Interestingly once an athlete has experienced a concussion, they are 4-6 times more likely to experience a second one at some point in the future. This is significant as the effects of concussion can be cumulative. This was well publicised in the 2015 Will Smith movie Concussion which followed the story of neuropathologist Dr. Bennet Omalu who first discovered the damaging effects of the repeated head trauma and associated concussions experienced by American Football players.
Returning to Riding:
In America, any competitor who sustains a concussion or looses consciousness at a USEF event, cannot return to competition until cleared to do so by a medical professional. Equestrian Australia has recently brought in similar rules for eventing. Unfortunately the decision to adopt rules is voluntary in other disciplines.
Dr Reena Ellis (from https://journeyofanamateureventer.wordpress.com/) is an Anasthetics Trainee who in addition to being a competitive event rider also works at equestrian events a large part of which involves assessing people is diagnosing concussion and determining whether competitors are able to continuing riding at that event.
“Concussion is a serious business and one which has previously often been disregarded in horse riding. Awareness within event organisers and medical staff is now on the up, and if you are riding at an affiliated event there are now normally clear rules about when you can ride again after a concussion. You might think you’ve just bumped your head and but don’t dismiss even a mild concussion, if not treated properly if can have long term effects on your cognitive functioning. Take the advice of medical staff in any situation where you think a concussion might be a possibility, and reduce your risk as much as possible by never getting on a horse without a helmet. Your brain is fragile, protect it and protect yourself.” Dr Reena Ellis.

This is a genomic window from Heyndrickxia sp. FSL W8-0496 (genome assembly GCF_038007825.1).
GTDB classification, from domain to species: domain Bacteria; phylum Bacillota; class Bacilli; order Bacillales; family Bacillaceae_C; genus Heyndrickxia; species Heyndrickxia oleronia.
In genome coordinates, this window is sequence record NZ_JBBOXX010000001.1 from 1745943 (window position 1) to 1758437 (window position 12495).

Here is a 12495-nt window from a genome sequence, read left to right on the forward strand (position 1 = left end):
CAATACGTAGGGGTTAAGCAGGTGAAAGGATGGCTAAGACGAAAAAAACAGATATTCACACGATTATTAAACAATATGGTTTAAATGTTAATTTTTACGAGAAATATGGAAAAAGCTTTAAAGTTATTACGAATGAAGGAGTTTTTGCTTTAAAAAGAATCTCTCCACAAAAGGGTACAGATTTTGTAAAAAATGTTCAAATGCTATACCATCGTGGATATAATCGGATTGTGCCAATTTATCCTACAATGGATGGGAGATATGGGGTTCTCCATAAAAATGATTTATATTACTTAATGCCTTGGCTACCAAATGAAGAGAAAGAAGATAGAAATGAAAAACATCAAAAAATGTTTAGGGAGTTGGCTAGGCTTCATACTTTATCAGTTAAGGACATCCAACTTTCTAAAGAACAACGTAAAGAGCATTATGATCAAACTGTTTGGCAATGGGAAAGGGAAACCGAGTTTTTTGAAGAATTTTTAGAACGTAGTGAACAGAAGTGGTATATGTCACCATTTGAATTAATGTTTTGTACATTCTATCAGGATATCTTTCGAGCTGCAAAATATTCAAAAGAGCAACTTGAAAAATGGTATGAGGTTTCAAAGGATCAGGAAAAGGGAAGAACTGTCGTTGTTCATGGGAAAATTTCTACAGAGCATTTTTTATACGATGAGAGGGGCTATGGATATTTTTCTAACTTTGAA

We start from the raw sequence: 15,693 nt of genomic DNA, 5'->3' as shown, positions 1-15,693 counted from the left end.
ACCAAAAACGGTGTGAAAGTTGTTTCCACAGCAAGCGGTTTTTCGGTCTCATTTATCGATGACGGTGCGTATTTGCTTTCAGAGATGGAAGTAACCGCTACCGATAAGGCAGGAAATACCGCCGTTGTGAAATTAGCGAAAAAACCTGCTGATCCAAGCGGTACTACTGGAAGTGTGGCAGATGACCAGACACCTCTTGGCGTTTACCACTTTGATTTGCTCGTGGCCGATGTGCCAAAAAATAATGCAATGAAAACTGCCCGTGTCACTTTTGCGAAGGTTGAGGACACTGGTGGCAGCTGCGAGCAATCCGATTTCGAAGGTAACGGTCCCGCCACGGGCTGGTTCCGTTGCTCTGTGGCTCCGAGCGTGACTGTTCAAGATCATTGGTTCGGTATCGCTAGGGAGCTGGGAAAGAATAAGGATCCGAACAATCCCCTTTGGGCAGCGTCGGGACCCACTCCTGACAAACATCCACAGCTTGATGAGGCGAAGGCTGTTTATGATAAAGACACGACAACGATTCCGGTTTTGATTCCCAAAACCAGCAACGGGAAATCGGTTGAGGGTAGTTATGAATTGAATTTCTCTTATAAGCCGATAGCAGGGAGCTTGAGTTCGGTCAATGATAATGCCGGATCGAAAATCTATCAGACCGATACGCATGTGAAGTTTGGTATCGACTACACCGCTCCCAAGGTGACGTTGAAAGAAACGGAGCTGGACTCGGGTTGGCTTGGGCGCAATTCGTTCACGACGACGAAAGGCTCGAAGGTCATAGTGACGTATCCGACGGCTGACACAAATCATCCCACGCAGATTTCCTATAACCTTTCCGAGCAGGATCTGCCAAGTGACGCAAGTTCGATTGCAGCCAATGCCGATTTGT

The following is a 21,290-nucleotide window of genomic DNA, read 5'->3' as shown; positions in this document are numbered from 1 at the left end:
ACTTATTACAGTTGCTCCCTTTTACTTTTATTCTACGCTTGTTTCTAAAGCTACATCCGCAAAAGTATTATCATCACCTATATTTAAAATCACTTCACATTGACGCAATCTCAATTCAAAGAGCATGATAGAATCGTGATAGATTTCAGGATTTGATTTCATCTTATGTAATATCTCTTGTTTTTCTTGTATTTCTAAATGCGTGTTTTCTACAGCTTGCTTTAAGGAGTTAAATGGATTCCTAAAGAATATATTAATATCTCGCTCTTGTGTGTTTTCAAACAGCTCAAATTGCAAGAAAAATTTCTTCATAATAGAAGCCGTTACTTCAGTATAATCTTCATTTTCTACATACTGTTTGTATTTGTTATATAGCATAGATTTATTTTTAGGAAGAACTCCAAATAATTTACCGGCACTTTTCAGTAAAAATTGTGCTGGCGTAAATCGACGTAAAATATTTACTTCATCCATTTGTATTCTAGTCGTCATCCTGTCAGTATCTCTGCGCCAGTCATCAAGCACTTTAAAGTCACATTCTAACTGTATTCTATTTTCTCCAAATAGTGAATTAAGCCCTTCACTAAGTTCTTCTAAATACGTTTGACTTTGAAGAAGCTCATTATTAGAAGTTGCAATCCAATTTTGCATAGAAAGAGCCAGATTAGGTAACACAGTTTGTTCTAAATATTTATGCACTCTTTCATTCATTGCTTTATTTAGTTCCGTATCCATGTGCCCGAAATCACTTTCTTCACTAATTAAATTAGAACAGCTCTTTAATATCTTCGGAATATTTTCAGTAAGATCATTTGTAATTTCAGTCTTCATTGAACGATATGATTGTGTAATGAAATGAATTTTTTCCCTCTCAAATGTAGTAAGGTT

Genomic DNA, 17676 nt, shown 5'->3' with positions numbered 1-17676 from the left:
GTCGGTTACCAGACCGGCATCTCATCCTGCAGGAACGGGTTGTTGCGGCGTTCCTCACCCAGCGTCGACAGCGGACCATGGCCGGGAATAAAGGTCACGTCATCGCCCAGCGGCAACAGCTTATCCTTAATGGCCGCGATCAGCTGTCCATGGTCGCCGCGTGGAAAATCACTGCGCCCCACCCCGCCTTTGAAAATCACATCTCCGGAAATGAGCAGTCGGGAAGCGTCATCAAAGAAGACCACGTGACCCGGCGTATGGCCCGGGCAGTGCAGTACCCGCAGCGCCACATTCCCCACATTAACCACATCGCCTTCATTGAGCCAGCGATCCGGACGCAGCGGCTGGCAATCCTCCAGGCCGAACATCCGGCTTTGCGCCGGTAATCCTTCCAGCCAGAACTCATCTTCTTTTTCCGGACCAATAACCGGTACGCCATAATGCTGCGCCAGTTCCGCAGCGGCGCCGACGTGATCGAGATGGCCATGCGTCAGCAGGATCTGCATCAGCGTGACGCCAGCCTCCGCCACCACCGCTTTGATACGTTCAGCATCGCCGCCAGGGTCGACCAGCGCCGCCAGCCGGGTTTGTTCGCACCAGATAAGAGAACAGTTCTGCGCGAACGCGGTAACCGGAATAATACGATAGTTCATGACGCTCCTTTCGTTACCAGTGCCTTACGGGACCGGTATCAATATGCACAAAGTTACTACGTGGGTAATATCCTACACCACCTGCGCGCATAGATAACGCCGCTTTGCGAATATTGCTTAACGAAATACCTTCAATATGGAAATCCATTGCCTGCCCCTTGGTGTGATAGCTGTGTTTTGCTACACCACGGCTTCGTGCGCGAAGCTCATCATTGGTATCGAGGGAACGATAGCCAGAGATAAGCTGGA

Be sure to check out this great video produced by the USEF with Neurosurgeon and equestrian Dr Lola Chambless https://www.usef.org/learning-center/videos/concussions-signs-symptoms-helmet-safety